9122793818301194912
2.393u 0.001s 0:02.39 100.0% 0+0k 0+0io 0pf+0w

Assuming those numbers look accurate, finally bump it to 1000 to get a less noisy test. I'll spare you the digits.

[...]
20.833u 0.007s 0:20.84 99.9% 0+0k 0+0io 0pf+0w

Call it about 20 seconds of wall time natively (though I should note that Fedora 28 ppc64le is compiled for POWER8, not POWER9). Now, let's set up our x86_64 library root for the emulator test. Your distro may offer you these files in some fashion as a package, but I'll assume it doesn't and show you how to do this manually.

  1. Create a folder called debian-lib-x86_64. Our libraries will live here.
  2. Download the desired x86_64 (a.k.a. amd64) .deb of libc. I used the one from Jessie, but any later version should work.
  3. Uncompress it and find data.tar.xz within the .deb. Uncompress that.
  4. Within the data subfolder thus created, drill down to lib/x86_64-linux-gnu. Move that folder to debian-lib-x86_64/lib.
  5. Within debian-root/, create a symlink from lib to lib64 (i.e., ln -s lib lib64).

If you did this correctly, you should have a debian-lib-x86_64/lib with a whole mess of files and symlinks in it, and a debian-lib-x86_64/lib64 that points to the same place. Any additional libraries you need can simply be thrown into debian-lib-x86_64/lib.

Next, grab the x86_64/amd64 build of dc. I used the version from Buster since it matched the one on my Fedora 28 install, 1.07.1. It will work fine with the Jessie libs, at least as of this writing. Uncompress the .deb, find data.tar.xz, uncompress that, and find the dc binary within the created data folder. Move it somewhere convenient. For the examples in this article I saved it to ~/dc.amd64 and my x86_64 Debian libraries are in ~/src/debian-lib-x86_64.

First, let's test with QEMU itself. This assumes your pi.dc script is still set to 1000k.

% time ~/src/qemu-3.0.0/x86_64-linux-user/qemu-x86_64 -L ~/src/debian-lib-x86_64 ~/dc.amd64 ~/pi.dc
[...]
62.736u 0.026s 1:02.77 99.9% 0+0k 0+0io 0pf+0w

This is about three times slower than native dc, which isn't as dismal as you might have expected because all the syscalls are native instead of being emulated as well. We already know HQEMU will do this faster, but it'll be interesting to see how much so.

% time ~/src/hqemu/build/bin/qemu-x86_64 -L ~/src/debian-lib-x86_64 ~/dc.amd64 ~/pi.dc
[...]
45.181u 1.976s 0:27.40 172.0% 0+0k 0+0io 0pf+0w

Yes, 172% CPU utilization because of HQEMU's background optimization threads, but wall clock time is only 27 seconds! That's "only" 35% higher!

Do note that HQEMU's optimization isn't free. If we reduce the number of digits back down to 50 (i.e., 50k), we see this:

% time ~/src/qemu-3.0.0/x86_64-linux-user/qemu-x86_64 -L ~/src/debian-lib-x86_64 ~/dc.amd64 ~/pi.dc
3.14159265358979323846264338327950288419716939937508
0.048u 0.002s 0:00.05 80.0% 0+0k 0+0io 0pf+0w
% time ~/src/hqemu/build/bin/qemu-x86_64 -L ~/src/debian-lib-x86_64 ~/dc.amd64 ~/pi.dc
3.14159265358979323846264338327950288419716939937508
0.164u 0.016s 0:00.17 100.0% 0+0k 0+0io 0pf+0w

In this case, HQEMU is about three times slower than regular QEMU because of the LLVM optimization overhead over a very brief runtime. This example is still a nearly imperceptible seventeen hundredths of a second in wall clock terms, but if your workload consists of repeatedly running an alien architecture binary with a short execution time over and over, HQEMU will cost you more. Admittedly, I can't think of too many workloads in this category, but I'm sure there are some.

The take-away from this is that if you have a Linux binary from an x86_64 system and you can collect all the needed libraries, it has an excellent chance of at least working, and if it's something HQEMU can run, working with a relatively low performance penalty. The trick, of course, is collecting all those libraries, which could be a quick trip to dependency hell, and messing around with binfmt for transparent execution is left as an exercise to the reader. Full system emulation still has a fair bit of overhead but it's easy to set up and generally liveable, even in pure TCG QEMU, so you can do what you need to if you have to. Now go take a shower and wash all that Intel off.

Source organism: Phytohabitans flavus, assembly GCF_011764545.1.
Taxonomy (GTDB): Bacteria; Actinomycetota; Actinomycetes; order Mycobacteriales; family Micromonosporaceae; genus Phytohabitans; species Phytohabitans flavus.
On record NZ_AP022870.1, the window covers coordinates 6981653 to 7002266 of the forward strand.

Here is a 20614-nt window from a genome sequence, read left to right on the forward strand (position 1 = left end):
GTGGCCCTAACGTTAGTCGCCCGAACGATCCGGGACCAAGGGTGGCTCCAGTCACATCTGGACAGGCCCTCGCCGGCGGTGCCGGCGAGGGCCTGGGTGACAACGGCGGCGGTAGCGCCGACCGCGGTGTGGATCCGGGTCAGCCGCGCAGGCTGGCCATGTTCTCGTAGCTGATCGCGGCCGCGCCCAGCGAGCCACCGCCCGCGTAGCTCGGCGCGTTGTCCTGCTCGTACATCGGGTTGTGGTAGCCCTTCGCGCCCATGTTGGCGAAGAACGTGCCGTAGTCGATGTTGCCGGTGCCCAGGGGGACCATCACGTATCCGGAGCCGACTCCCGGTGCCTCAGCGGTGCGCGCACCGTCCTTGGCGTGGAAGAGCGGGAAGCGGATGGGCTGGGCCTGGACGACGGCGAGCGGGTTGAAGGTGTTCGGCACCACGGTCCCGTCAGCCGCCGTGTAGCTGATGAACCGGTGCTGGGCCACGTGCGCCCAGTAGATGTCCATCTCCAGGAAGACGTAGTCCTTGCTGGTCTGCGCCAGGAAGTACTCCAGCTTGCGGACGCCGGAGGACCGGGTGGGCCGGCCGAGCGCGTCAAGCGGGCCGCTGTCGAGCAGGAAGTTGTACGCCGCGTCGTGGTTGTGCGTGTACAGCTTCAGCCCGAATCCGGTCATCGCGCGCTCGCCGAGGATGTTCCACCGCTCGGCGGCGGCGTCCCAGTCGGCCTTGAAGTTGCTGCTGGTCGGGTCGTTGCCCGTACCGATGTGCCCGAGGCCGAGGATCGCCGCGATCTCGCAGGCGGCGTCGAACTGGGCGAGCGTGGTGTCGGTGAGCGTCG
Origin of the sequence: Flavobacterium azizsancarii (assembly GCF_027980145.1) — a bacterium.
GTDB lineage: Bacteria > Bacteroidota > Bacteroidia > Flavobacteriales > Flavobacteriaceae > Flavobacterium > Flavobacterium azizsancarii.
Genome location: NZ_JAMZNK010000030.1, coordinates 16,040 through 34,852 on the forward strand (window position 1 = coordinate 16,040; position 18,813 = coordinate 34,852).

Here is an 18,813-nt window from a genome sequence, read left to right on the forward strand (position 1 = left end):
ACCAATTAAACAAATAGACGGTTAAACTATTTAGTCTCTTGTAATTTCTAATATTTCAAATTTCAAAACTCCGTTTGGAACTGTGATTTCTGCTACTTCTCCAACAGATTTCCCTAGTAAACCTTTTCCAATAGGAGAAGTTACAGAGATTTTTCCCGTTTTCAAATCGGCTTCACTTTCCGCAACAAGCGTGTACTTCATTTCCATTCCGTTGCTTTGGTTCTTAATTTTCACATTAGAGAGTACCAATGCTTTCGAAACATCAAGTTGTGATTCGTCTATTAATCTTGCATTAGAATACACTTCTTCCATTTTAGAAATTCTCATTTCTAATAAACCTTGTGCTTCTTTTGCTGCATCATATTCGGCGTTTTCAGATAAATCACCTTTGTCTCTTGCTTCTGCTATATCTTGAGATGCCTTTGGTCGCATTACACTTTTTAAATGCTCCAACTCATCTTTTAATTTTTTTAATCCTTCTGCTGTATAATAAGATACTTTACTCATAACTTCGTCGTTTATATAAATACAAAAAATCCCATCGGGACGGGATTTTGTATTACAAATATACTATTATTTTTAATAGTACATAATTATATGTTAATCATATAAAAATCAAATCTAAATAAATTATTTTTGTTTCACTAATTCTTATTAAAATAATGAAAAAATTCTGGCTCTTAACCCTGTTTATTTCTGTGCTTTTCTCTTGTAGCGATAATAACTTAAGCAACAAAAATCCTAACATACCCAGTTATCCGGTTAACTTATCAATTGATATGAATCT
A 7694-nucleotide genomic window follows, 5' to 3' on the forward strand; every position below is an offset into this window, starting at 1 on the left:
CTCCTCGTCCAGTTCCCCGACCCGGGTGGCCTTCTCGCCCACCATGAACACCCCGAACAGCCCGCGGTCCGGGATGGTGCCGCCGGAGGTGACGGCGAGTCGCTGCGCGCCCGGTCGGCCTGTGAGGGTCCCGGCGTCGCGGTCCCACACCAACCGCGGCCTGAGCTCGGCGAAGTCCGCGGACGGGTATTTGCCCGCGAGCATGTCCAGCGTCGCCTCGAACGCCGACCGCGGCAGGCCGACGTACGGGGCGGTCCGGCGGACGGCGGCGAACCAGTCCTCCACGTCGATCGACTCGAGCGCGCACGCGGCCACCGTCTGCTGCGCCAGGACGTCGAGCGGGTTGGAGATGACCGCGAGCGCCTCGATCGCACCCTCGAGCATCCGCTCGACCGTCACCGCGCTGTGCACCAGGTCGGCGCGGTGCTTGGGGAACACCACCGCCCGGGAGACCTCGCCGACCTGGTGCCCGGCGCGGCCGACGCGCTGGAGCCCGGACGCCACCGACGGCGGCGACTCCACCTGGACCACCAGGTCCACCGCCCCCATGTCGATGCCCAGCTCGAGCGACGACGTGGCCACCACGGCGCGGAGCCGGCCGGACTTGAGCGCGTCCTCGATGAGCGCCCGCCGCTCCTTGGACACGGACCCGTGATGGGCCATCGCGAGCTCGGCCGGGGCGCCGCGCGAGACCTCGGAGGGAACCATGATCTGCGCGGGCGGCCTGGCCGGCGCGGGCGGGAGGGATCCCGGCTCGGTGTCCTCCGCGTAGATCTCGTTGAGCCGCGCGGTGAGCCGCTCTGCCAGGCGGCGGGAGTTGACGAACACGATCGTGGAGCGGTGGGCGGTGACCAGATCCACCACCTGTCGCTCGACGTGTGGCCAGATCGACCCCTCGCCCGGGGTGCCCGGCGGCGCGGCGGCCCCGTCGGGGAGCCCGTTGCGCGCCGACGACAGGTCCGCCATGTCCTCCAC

Comments

  1. Interesting article, i hope all this optimizations will be upstreamed on QEMU so everyone will benefit from it without particular knowledge

    ReplyDelete
  2. Noticed a little error:

    "taking the arctangent of 1 radian"

    As far as I know, the argument to atan is dimensionless, not in radians, so that should just be "taking the arctangent of 1".

    Nothing of consequence, just something that set off my math alarms.

    ReplyDelete
  3. Really curious if you have tried pci pass through with something like vfio. I’ve been using it for years on my x86 system for my workstation guest (video card and usb 3 card) but I’m not sure how well my workstation be would run on this kind of hardware if at all. Its very tempting though and the talos ii board looks really good; looks very similar to a super micro board like my x10dri.

    ReplyDelete
    Replies
    1. Not yet. I want to see how well it does as a gamer and that should facilitate testing something like that.

      Delete
    2. I suspect you're gonna have some problems when it comes to using the iommu with a VM that isn't running native instructions but I may be wrong about that. If it all works with respect to a difference in endianess between the guest and host and the addresses that are remapped to the guest then that would be really really cool. I've been meaning to try something similar on my dual e5-2630 v4 xeon build but IIRC the guest CPU depends on some instructions to be available like the timestamp counter and vt-d in order for it to work with video cards. FWIW I'm seriously considering moving to Power 9 or 10 within the next 2 years if the hardware keeps up like this. I gotta say though the motherboard price for what it is (it looks like a supermicro board) is still too high for me; $500 was too much for my x10dri but it was doable. Component wise, and layout wise the talos 2 is almost identical to my x10dri

      Delete
    3. also I like how it looks like they did away with the x16 slot clips on the talos, those broke off on mine ;p overall I see a lot of good characteristics on the talos2 like the socketed boot and bmc flash chips. The diff of $2,000+ still isn't worth it to me though.

      Delete
    4. later on I'll see if I can get my video card to pass through on a qemu-system-ppc64le guest and play around with that. I was playing around with it some yesterday trying to pass through a 10gbe nic without much luck but then again I couldn't get it to boot the debian installer discs I provided at all either. But, give me some time and I'll get back to you on that.

      Delete
  4. CyberMonday special from RaptorCS:
    Blackbird mATX mainboard with 4-core POWER9

    $999

    https://twitter.com/RaptorCompSys/status/1066112465304543232

    ReplyDelete